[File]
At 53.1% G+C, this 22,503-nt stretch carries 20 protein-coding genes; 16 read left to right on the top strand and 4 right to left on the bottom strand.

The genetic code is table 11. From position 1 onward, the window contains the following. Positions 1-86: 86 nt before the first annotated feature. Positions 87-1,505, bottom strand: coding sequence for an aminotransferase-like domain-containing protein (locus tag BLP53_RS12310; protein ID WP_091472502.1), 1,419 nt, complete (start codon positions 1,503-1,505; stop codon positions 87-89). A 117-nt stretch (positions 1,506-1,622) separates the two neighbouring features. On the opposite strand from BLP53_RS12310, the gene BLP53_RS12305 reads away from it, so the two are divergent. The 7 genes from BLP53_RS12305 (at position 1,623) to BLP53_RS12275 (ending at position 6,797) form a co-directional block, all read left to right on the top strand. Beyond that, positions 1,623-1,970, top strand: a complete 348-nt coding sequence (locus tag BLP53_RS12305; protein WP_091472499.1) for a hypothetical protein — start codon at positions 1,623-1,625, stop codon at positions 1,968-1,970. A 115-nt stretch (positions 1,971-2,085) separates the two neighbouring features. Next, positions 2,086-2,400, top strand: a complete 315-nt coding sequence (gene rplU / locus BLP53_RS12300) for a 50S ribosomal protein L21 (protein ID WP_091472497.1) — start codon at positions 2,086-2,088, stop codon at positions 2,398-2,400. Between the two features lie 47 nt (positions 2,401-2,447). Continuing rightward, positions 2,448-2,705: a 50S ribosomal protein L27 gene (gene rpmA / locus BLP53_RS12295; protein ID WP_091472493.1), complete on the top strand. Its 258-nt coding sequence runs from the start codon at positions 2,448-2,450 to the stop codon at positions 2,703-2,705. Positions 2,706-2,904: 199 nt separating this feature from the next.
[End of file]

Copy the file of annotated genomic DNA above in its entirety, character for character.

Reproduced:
At 53.1% G+C, this 22,503-nt stretch carries 20 protein-coding genes; 16 read left to right on the top strand and 4 right to left on the bottom strand.

The genetic code is table 11. From position 1 onward, the window contains the following. Positions 1-86: 86 nt before the first annotated feature. Positions 87-1,505, bottom strand: coding sequence for an aminotransferase-like domain-containing protein (locus tag BLP53_RS12310; protein ID WP_091472502.1), 1,419 nt, complete (start codon positions 1,503-1,505; stop codon positions 87-89). A 117-nt stretch (positions 1,506-1,622) separates the two neighbouring features. On the opposite strand from BLP53_RS12310, the gene BLP53_RS12305 reads away from it, so the two are divergent. The 7 genes from BLP53_RS12305 (at position 1,623) to BLP53_RS12275 (ending at position 6,797) form a co-directional block, all read left to right on the top strand. Beyond that, positions 1,623-1,970, top strand: a complete 348-nt coding sequence (locus tag BLP53_RS12305; protein WP_091472499.1) for a hypothetical protein — start codon at positions 1,623-1,625, stop codon at positions 1,968-1,970. A 115-nt stretch (positions 1,971-2,085) separates the two neighbouring features. Next, positions 2,086-2,400, top strand: a complete 315-nt coding sequence (gene rplU / locus BLP53_RS12300) for a 50S ribosomal protein L21 (protein ID WP_091472497.1) — start codon at positions 2,086-2,088, stop codon at positions 2,398-2,400. Between the two features lie 47 nt (positions 2,401-2,447). Continuing rightward, positions 2,448-2,705: a 50S ribosomal protein L27 gene (gene rpmA / locus BLP53_RS12295; protein ID WP_091472493.1), complete on the top strand. Its 258-nt coding sequence runs from the start codon at positions 2,448-2,450 to the stop codon at positions 2,703-2,705. Positions 2,706-2,904: 199 nt separating this feature from the next.